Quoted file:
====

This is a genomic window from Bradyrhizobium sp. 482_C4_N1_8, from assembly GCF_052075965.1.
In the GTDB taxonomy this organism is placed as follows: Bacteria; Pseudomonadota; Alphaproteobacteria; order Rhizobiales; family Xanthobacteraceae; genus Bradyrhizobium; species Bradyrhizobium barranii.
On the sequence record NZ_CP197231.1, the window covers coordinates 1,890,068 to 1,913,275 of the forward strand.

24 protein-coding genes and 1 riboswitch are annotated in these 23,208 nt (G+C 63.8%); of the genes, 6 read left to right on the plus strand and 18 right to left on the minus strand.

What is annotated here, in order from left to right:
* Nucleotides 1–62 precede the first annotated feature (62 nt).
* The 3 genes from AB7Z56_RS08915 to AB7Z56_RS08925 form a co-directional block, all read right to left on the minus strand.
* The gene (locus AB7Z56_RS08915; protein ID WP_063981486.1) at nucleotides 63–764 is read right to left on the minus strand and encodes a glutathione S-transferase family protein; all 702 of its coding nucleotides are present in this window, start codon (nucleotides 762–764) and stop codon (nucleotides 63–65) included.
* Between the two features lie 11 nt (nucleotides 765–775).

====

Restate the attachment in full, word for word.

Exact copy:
This is a genomic window from Bradyrhizobium sp. 482_C4_N1_8, from assembly GCF_052075965.1.
In the GTDB taxonomy this organism is placed as follows: Bacteria; Pseudomonadota; Alphaproteobacteria; order Rhizobiales; family Xanthobacteraceae; genus Bradyrhizobium; species Bradyrhizobium barranii.
On the sequence record NZ_CP197231.1, the window covers coordinates 1,890,068 to 1,913,275 of the forward strand.

24 protein-coding genes and 1 riboswitch are annotated in these 23,208 nt (G+C 63.8%); of the genes, 6 read left to right on the plus strand and 18 right to left on the minus strand.

What is annotated here, in order from left to right:
* Nucleotides 1–62 precede the first annotated feature (62 nt).
* The 3 genes from AB7Z56_RS08915 to AB7Z56_RS08925 form a co-directional block, all read right to left on the minus strand.
* The gene (locus AB7Z56_RS08915; protein ID WP_063981486.1) at nucleotides 63–764 is read right to left on the minus strand and encodes a glutathione S-transferase family protein; all 702 of its coding nucleotides are present in this window, start codon (nucleotides 762–764) and stop codon (nucleotides 63–65) included.
* Between the two features lie 11 nt (nucleotides 765–775).